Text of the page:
How To End Trauma Bond with a Narcissist?


In today’s topic, we will share with you the key steps to breaking free from a trauma bond and regaining control of your life. We’ve seen firsthand the devastating effects of trauma bonding. And it’s not pretty. But what exactly is trauma bonding?

Think of it this way: dealing with a narcissist is like having cancer in your relationship, as it affects everything in your life. And when you realize you’re in such a toxic situation, you’re so tangled up with others related to the narcissist, as well as different aspects of their life, that walking away is tough. What’s more, deciding to cut ties with a narcissist isn’t easy because you know it will complicate a whole bunch of relationships connected to that decision.

This is where the concept of trauma bonding comes in. A trauma bond is when you just can’t seem to pull away from a toxic, divisive, and unhealthy relationship, all because of a bunch of reasons that keep you stuck. It’s a type of attachment that forms between an abuser and their victim, creating intense feelings of loyalty, love, and dependence. The victim becomes emotionally attached to the abuser, creating a bond that is difficult to break.

But how does a trauma bond develop in the first place? There are six common reasons for that.

Number 1: The negative aspects of the relationship can be justified or minimized.

Countless times, we’ve encountered stories such as, “My partner had cheated on me multiple times before. We discussed it extensively, so we decided to be together despite that history.” See the negative here? While they exist here, within the trauma bond, the partner of the narcissist often downplays or rationalizes them. And over time, a sentiment emerges of, “Well, you know, we can get through this.” But this just leads to false optimism starting to take root. And once it does, the trauma bond only strengthens.

Number 2: The narcissist uses anger to control their partner.

Narcissists can lay on the anger thick and use it to keep their partners in check. And a lot of people are scared of this kind of intense anger. This fear makes people think, “I can’t deal with this.” So, they end up doing whatever they can, including just going along with what their narcissistic partner wants, to avoid these blowups. But all this does is pull them deeper into the trauma bond.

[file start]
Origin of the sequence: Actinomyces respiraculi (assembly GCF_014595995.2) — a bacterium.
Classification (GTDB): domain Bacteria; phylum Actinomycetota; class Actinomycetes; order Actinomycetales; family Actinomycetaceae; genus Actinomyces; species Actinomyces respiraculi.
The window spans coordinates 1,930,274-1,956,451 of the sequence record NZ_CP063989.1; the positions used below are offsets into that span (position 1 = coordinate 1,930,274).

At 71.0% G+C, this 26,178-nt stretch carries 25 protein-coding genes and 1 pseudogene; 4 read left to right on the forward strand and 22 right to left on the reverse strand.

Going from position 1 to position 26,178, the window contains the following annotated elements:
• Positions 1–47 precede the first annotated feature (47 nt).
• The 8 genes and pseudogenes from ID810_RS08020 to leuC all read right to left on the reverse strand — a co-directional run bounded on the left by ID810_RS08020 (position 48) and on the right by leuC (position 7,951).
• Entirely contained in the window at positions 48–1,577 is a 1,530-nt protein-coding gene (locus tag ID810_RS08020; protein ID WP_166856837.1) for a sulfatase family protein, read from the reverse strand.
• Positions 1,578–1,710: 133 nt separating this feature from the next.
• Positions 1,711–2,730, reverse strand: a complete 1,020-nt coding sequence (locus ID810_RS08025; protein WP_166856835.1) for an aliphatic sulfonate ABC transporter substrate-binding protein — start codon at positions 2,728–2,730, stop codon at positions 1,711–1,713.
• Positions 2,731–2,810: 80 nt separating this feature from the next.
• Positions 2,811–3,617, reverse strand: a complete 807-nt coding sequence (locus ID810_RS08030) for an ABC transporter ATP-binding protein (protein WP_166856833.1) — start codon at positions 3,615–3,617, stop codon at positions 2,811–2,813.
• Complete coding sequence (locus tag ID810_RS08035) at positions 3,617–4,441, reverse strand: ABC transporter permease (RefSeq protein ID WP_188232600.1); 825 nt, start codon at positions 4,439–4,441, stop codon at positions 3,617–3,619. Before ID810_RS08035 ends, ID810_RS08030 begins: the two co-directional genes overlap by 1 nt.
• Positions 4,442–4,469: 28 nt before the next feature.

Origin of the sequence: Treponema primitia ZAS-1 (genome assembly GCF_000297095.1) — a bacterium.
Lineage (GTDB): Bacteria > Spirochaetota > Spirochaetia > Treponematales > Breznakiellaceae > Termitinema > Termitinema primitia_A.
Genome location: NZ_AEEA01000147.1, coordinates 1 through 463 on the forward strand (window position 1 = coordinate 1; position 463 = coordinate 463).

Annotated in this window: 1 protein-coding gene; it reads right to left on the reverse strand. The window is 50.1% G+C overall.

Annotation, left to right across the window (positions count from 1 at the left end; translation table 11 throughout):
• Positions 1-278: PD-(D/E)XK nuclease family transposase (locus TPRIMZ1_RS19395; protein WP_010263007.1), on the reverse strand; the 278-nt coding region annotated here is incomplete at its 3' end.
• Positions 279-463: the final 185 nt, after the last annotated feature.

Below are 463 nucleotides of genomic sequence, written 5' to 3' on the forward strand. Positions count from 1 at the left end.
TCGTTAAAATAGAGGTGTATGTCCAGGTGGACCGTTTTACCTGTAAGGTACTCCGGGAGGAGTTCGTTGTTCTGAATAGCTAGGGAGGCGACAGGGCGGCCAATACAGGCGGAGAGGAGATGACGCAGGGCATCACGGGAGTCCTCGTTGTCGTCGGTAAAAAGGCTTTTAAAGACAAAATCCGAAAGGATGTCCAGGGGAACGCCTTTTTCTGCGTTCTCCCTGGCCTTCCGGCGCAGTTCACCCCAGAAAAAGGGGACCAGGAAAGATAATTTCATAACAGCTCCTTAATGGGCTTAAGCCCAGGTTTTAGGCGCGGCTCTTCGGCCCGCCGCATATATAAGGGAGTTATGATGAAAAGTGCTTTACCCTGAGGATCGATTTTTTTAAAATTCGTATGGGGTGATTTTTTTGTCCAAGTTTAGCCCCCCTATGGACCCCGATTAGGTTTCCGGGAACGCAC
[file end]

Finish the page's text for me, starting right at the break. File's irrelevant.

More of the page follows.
Number 3: The narcissist makes promises they know their partner will believe.

A narcissist’s promises can make their partner feel hopeful and positive, especially in the beginning. They often talk about a bright future together, for instance. Which is why you’ll hear them saying things like, “Just stick with my plan. If you do it, we’ll be inseparable.” These promises turn out to be hollow. But instead of walking away from the relationship, the partner of the narcissist will often try harder and harder to make that promise a reality. They still hope that it will come true, which is why they don’t want to give up. This is just how narcissists reel people in, creating a trauma bond by using their seductive charm.

Number 4: They’ve been pulled into a codependent relationship with the narcissist.

When there’s codependency in a relationship, the narcissist is like, “Hey, check with me before you decide anything.” It’s because they want you to depend only on them. So, it’s normal for them to ask something like, “Did you even ask what I think? No? Don’t you see how that’s not good for us?” Narcissists are all about control, and they’ll find a way to get it. And the more their partner lets them take the reins, the tougher it gets to break away from that trauma bond.